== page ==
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Meanwhile, Back At The Raunch . . .

August 11, 1985|WILLIAM WILSON

PHILADELPHIA — The name Red Grooms evokes the antic, flamboyant energy stereotypically associated with carrot-topped persons. It also suggests various character types from a gregarious Southern Gentleman to a baggy-pants burlesque comedian. One thing it does not suggest--at least not on the West Coast--is a veteran New York artist dripping great dollops of talent into heaving seas of accomplishment.

In the West, we have heard of Red Grooms without seeing much of his art in the living flesh. Even repeated exposure to magazine reproductions only tempts one into further error. The art always looks like the work of a very young chap enamored of the broad satirical style of old Mad comics. It utterly lacks the panache we associate with New York art, having rather the purposefully provincial scruff of Chicago.

Well so much for second-hand impressions. Through Sept. 26, the Pennsylvania Academy of the Fine Arts is out to set us straight in a retrospective that proves that Grooms is, among other things, mature. At 48, the artist has been in business nearly 30 years. He was born in Nashville, which is the home not only of the Grand Ole Opry but the site of the world's only full-scale replica of the Parthenon.

Precocious and impatient, Grooms was a serious artist at age 18 and ensconced in Manhattan's offbeat Chelsea district by 1958. The next year he was already pioneering performance art in a legendary piece called "The Burning Building" (fire is one of his most persistent motifs. As an artist he's a pyrotechnical pyromaniac with the sly social subversiveness of a shy arsonist.) He was the young prodigy of a generation that included Allan Kaprow, Claes Oldenburg, George Segal and others who launched a respectful Populist rebellion against the waning might of Abstract Expressionism. Along with painters Robert Rauschenberg and Jasper Johns, they formed that hard-to-name generation between AE and the cool mannerist Pop art of Roy Lichtenstein and Andy Warhol. Some call it proto-Pop but Classical Pop seems more apt. Well, now that's sorted out, how does Red Grooms' art appear?

Still looks like it's from Chicago.

The actual exhibition is overwhelming. It includes 170 artworks plus 11 films that make you feel like you are in the middle of a mass pillow fight on a downtown street. Everybody is amiably bashing each other about and laughing from tickly feathers drifting down. I don't know when I've had so much fun at an exhibition but its very Rabelaisian sweep makes it hard to describe.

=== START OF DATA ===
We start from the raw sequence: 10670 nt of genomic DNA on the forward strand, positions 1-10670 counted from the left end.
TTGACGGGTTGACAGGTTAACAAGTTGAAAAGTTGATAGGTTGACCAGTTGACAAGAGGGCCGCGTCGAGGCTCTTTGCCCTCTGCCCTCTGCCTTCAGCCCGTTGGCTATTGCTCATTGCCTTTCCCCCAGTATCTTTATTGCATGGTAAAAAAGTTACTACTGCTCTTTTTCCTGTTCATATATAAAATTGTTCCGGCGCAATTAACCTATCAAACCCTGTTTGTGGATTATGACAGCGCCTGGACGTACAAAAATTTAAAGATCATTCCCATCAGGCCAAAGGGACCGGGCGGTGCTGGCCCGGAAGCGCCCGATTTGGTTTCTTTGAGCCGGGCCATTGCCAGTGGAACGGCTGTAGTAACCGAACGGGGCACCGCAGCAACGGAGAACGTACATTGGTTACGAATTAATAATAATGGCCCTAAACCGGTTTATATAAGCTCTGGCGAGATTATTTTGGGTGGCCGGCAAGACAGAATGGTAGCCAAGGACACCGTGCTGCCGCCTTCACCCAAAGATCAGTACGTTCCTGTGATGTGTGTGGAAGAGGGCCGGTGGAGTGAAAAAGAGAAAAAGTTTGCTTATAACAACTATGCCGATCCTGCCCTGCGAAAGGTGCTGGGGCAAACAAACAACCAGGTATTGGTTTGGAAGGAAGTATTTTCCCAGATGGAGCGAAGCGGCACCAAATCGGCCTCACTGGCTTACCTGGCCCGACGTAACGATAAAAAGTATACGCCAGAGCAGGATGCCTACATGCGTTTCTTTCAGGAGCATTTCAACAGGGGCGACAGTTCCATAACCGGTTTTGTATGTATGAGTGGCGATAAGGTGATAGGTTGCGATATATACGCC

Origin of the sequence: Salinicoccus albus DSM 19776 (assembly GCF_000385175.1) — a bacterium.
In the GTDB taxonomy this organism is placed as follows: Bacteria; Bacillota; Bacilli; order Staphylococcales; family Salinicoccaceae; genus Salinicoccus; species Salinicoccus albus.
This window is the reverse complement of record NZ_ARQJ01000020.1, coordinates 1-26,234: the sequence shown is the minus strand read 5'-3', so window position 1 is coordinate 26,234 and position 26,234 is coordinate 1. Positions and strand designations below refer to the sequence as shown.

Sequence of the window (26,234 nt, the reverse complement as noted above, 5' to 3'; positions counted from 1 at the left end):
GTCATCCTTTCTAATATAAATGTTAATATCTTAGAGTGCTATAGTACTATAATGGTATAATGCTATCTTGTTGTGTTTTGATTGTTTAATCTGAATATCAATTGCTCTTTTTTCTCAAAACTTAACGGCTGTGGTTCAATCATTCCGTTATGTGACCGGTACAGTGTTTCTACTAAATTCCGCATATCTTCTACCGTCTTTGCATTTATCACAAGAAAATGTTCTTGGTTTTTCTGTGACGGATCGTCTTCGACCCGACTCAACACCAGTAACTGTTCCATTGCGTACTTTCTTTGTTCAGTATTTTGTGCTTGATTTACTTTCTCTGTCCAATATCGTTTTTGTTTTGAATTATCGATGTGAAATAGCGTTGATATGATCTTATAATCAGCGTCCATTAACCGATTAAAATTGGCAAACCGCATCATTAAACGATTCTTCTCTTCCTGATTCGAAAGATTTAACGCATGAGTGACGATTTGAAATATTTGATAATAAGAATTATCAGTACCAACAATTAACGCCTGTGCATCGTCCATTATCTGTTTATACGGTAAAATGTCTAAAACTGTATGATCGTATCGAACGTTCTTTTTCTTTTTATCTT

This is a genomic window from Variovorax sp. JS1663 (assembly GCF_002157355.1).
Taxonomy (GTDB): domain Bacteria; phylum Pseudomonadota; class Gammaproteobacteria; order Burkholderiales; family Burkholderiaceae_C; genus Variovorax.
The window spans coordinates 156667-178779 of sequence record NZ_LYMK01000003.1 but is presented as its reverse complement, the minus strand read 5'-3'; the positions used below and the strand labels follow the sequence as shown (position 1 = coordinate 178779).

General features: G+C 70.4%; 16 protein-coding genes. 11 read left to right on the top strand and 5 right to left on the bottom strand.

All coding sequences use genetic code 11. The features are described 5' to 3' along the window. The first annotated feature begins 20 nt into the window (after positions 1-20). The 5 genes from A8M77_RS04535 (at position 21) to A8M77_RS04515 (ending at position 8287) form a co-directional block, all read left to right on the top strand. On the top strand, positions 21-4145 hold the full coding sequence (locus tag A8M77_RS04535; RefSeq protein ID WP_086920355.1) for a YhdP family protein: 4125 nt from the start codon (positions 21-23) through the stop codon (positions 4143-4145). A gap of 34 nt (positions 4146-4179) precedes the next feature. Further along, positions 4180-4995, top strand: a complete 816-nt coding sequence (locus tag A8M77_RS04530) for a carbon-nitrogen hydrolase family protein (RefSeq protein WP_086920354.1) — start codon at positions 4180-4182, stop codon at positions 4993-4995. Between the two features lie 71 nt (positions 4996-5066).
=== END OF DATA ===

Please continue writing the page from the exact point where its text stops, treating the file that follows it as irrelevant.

One minute you are completely absorbed by the 1967 "City of Chicago," which is a little like a walk-in cartoon by Basil Wolverton made out of everything from corrugated cardboard to papier-mache and chicken wire (Grooms is a virtuoso trash picker). The scale shifts around woozily so that life-size cartoon figures of Hugh Hefner and Mayor Richard Daley striding down State Street tower over famous skyscrapers and look as big as King Kong. Once you've joined in the idea of cheerful urban chaos there is a walk-in subway car adapted from Grooms' Gargantuan project "Ruckus Manhattan." It has a wobbly floor that approximates the sway of the old transit cars. Visitors can sit right down between a Superfly black guy and a Mafioso nerd. It's like entering the titles for "Saturday Night Live."

By the time you're out of there, Grooms has you eating from his hand and he never lets up. He takes you strolling along grungy 3-D relief streets in Manhattan and Paris pointing out every pimple, bunion, silly costume and overturned trash can in sight. His style is downright scatological but it's never dirty or hostile even when he takes out after Lyndon Johnson and the Vietnam War. The guy has a medieval sensibility that revels in the raunch of life because, well, it's lively.

There is generosity and affection in this art. It extends to Grooms' habit of giving credit to those who assist him in building large projects. (His wife, the painter Mimi Gross, is a frequent collaborator.) Grooms' art makes you like the man so much that you start worrying that he's charmed your critical mechanism into a coma. The Dobermans of intellectual rigor are alerted.

Well, look, isn't he just another one of those missed-the-boat provincial artists who happens to live in New York? University art departments from Austin , Tex ., to Urbana , Ill., are encrusted with these superannuated adolescents who never recovered from the cartoon style that made them popular in high school .

Right, but the symptom of 30 years as a self-appointed outsider is usually a kind of smug academic bitterness. Grooms' manic energy is just too upbeat to admit the normal whiny sarcasm and convoluted pretentiousness. This work feels like an authentic American Proletariat art. Blue Collar Baroque. It's so street-smart, it's almost anonymous.

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